Staff at Air France, garbage collectors and some energy workers are also staging separate walkouts Tuesday in a growing atmosphere of social strife 11 months after Macron came to power. Pensioners, students and public sector workers have already taken to the streets in recent weeks protesting against the 40-year-old centrist’s widespread reform plans.
“In the most tense social climate since the start of the Macron presidency, there is a real risk of the discontent crystallizing,” the regional Charente Libre newspaper warned on Monday.
This is first chapter of the strike, Tuesday is the first day of the planned action, which will see rail stoppages on two days out of every five, until June 28, unless Macron ends his plan for a major overhaul at state rail operator SNCF. Nearly fifty percent of train drivers are taking part in the strike, which has been dubbed ‘Black Tuesday’ by the French press.
Only one in eight TGV services – France’s intercity high-speed rail service – are currently operating. Regional TER and Intercite train services have also been severely affected. Less than half of RER trains – which service Paris and its suburbs – are operating. The rail disruptions have led to extremely heavy traffic jams on roads around Paris.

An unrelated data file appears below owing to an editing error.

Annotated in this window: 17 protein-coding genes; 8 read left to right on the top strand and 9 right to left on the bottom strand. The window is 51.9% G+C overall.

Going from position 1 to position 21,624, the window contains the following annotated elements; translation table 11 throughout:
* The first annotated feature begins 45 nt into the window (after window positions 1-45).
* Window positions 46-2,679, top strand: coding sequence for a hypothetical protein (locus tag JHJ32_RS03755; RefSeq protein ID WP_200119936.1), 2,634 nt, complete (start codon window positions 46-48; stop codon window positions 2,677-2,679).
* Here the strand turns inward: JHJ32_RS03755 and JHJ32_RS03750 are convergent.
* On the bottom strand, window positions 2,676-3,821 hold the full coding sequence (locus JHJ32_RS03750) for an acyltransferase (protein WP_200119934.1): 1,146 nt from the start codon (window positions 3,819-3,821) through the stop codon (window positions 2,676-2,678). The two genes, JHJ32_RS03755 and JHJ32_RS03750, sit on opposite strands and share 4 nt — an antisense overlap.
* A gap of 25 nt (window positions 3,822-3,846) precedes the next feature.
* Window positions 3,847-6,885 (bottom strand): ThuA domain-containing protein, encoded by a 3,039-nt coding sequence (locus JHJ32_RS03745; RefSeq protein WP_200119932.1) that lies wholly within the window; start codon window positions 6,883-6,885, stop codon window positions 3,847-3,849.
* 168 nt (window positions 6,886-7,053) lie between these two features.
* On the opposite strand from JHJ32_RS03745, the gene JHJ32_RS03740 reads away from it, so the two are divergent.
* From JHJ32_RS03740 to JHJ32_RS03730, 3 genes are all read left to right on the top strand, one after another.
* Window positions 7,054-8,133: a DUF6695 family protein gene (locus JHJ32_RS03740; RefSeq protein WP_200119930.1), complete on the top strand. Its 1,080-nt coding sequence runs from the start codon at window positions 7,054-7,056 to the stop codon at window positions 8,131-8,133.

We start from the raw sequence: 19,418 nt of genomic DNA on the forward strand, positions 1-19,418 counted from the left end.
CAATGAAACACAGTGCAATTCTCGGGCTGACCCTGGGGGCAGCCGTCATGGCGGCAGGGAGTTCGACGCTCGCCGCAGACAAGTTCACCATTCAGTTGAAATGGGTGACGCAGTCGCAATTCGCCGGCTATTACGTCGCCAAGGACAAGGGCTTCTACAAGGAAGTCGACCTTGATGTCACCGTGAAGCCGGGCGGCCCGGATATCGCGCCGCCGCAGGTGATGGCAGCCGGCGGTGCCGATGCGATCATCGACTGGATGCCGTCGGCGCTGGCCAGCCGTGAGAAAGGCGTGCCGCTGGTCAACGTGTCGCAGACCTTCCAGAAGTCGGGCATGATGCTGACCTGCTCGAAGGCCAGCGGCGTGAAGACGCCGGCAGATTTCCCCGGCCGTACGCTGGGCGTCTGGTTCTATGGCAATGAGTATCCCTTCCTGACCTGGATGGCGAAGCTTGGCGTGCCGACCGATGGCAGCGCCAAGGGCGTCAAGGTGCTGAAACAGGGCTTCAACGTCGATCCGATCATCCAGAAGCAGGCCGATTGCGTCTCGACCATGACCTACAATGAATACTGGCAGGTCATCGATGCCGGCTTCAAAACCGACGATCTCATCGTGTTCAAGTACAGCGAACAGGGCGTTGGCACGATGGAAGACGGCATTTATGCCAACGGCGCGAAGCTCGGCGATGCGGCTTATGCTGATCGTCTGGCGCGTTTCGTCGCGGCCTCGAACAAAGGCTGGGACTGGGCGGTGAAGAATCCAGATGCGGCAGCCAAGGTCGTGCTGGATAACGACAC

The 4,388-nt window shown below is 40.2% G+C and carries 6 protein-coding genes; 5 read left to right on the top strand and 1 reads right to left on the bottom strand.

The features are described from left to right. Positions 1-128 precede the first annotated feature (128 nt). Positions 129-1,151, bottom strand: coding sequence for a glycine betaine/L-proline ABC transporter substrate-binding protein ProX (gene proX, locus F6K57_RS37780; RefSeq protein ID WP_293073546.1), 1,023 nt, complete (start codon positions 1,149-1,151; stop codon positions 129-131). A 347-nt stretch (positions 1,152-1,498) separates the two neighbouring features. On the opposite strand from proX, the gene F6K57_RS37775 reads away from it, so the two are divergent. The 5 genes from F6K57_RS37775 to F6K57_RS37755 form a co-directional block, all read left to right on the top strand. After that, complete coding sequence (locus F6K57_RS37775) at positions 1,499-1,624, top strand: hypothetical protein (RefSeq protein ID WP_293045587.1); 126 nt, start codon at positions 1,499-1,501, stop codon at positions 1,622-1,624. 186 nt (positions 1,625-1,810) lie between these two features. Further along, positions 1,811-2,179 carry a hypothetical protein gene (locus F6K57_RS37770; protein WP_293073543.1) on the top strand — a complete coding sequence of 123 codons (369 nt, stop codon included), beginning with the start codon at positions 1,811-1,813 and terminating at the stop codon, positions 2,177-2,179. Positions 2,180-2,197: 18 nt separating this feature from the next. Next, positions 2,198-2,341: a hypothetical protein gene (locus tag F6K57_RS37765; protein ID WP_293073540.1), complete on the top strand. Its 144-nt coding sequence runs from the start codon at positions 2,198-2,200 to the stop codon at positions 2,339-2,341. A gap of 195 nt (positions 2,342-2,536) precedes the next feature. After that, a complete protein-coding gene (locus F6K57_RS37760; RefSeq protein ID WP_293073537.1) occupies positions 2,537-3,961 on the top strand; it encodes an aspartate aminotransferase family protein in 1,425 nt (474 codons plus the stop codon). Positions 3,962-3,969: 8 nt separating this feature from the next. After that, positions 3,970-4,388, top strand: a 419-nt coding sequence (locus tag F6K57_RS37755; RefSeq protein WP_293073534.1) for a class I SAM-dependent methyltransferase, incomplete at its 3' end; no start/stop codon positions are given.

“I want to be very clear… the strike action will no doubt be widely adhered to and is going to make the lives of a lot of people very difficult,” SNCF boss Guillaume Pepy said in a radio interview.
Internationale trains are also being affected. No trains are set to run between France, Switzerland, Italy, and Spain. Only one in every three trains to Germany is operating, while three out of four Eurostar trains – which connect London, Paris, and Brussels – are running.
The move is aimed at protesting against Macron’s plan to transform the national SNCF – which is in massive debt – into a profit-maker ahead of the EU opening up state railways to competition from 2023.
A major railway strike in France has brought high-speed trains to a halt, leaving passengers stranded. The strike also poses the biggest test so far for President Emmanuel Macron’s economic strategy, AP said. The SNCF national rail authority said about 12 percent of trains were running on Tuesday, in the first of a series of strikes set to last three months. Traffic was also disrupted in the morning on Eurostar lines to Britain and trains to Germany, though most trains are running as normal. Rail workers are protesting against government plans to eliminate worker protections – part of Macron’s broader program to make France “more globally competitive.”